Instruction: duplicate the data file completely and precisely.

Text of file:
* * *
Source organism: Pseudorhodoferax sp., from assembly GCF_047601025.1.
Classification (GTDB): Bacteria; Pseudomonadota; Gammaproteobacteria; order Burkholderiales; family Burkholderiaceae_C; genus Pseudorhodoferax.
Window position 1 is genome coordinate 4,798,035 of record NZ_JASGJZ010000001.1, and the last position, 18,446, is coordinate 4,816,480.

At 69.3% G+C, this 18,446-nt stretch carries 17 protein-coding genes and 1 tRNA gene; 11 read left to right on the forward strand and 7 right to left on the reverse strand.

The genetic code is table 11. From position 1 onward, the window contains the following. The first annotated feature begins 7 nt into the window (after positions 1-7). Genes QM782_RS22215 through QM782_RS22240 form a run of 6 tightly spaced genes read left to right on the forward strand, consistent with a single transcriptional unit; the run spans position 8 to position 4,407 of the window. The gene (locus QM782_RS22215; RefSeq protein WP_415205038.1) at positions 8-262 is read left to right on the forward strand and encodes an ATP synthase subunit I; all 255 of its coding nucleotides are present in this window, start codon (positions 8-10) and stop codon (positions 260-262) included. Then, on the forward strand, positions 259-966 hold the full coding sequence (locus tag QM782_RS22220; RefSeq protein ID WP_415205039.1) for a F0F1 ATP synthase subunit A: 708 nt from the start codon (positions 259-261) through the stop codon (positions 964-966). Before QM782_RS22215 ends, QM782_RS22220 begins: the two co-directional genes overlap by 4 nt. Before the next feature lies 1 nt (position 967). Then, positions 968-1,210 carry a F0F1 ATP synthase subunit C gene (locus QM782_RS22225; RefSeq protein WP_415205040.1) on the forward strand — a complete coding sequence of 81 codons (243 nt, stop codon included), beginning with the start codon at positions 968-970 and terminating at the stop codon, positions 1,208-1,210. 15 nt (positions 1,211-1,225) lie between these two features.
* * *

Source organism: Pseudorhodoferax sp., from assembly GCF_047601025.1.
Classification (GTDB): Bacteria; Pseudomonadota; Gammaproteobacteria; order Burkholderiales; family Burkholderiaceae_C; genus Pseudorhodoferax.
Window position 1 is genome coordinate 4,798,035 of record NZ_JASGJZ010000001.1, and the last position, 18,446, is coordinate 4,816,480.

At 69.3% G+C, this 18,446-nt stretch carries 17 protein-coding genes and 1 tRNA gene; 11 read left to right on the forward strand and 7 right to left on the reverse strand.

The genetic code is table 11. From position 1 onward, the window contains the following. The first annotated feature begins 7 nt into the window (after positions 1-7). Genes QM782_RS22215 through QM782_RS22240 form a run of 6 tightly spaced genes read left to right on the forward strand, consistent with a single transcriptional unit; the run spans position 8 to position 4,407 of the window. The gene (locus QM782_RS22215; RefSeq protein WP_415205038.1) at positions 8-262 is read left to right on the forward strand and encodes an ATP synthase subunit I; all 255 of its coding nucleotides are present in this window, start codon (positions 8-10) and stop codon (positions 260-262) included. Then, on the forward strand, positions 259-966 hold the full coding sequence (locus tag QM782_RS22220; RefSeq protein ID WP_415205039.1) for a F0F1 ATP synthase subunit A: 708 nt from the start codon (positions 259-261) through the stop codon (positions 964-966). Before QM782_RS22215 ends, QM782_RS22220 begins: the two co-directional genes overlap by 4 nt. Before the next feature lies 1 nt (position 967). Then, positions 968-1,210 carry a F0F1 ATP synthase subunit C gene (locus QM782_RS22225; RefSeq protein WP_415205040.1) on the forward strand — a complete coding sequence of 81 codons (243 nt, stop codon included), beginning with the start codon at positions 968-970 and terminating at the stop codon, positions 1,208-1,210. 15 nt (positions 1,211-1,225) lie between these two features.